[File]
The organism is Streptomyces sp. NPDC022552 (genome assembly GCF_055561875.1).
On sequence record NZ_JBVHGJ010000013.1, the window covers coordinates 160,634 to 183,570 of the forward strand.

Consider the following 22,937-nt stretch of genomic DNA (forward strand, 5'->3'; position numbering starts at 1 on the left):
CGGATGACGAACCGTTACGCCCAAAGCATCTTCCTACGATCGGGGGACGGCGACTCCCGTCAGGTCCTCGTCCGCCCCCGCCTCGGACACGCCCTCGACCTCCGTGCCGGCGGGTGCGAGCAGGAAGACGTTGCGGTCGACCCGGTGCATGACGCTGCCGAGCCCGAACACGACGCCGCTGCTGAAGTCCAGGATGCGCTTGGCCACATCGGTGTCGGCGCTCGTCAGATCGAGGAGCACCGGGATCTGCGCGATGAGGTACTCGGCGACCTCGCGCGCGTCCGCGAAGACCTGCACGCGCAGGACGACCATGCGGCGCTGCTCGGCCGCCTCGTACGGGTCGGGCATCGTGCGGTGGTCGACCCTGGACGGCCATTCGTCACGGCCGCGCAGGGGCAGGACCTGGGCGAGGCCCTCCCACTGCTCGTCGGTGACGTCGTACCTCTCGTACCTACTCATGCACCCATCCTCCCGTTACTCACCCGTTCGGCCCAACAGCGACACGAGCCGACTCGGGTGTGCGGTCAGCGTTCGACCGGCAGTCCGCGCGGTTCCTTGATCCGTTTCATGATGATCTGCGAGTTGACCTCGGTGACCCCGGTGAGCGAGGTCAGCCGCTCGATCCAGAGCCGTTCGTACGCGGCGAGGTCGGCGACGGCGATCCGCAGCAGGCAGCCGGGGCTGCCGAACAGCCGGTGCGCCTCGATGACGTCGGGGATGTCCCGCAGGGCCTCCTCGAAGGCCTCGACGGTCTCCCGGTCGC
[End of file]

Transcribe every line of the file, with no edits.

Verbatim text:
The organism is Streptomyces sp. NPDC022552 (genome assembly GCF_055561875.1).
On sequence record NZ_JBVHGJ010000013.1, the window covers coordinates 160,634 to 183,570 of the forward strand.

Consider the following 22,937-nt stretch of genomic DNA (forward strand, 5'->3'; position numbering starts at 1 on the left):
CGGATGACGAACCGTTACGCCCAAAGCATCTTCCTACGATCGGGGGACGGCGACTCCCGTCAGGTCCTCGTCCGCCCCCGCCTCGGACACGCCCTCGACCTCCGTGCCGGCGGGTGCGAGCAGGAAGACGTTGCGGTCGACCCGGTGCATGACGCTGCCGAGCCCGAACACGACGCCGCTGCTGAAGTCCAGGATGCGCTTGGCCACATCGGTGTCGGCGCTCGTCAGATCGAGGAGCACCGGGATCTGCGCGATGAGGTACTCGGCGACCTCGCGCGCGTCCGCGAAGACCTGCACGCGCAGGACGACCATGCGGCGCTGCTCGGCCGCCTCGTACGGGTCGGGCATCGTGCGGTGGTCGACCCTGGACGGCCATTCGTCACGGCCGCGCAGGGGCAGGACCTGGGCGAGGCCCTCCCACTGCTCGTCGGTGACGTCGTACCTCTCGTACCTACTCATGCACCCATCCTCCCGTTACTCACCCGTTCGGCCCAACAGCGACACGAGCCGACTCGGGTGTGCGGTCAGCGTTCGACCGGCAGTCCGCGCGGTTCCTTGATCCGTTTCATGATGATCTGCGAGTTGACCTCGGTGACCCCGGTGAGCGAGGTCAGCCGCTCGATCCAGAGCCGTTCGTACGCGGCGAGGTCGGCGACGGCGATCCGCAGCAGGCAGCCGGGGCTGCCGAACAGCCGGTGCGCCTCGATGACGTCGGGGATGTCCCGCAGGGCCTCCTCGAAGGCCTCGACGGTCTCCCGGTCGC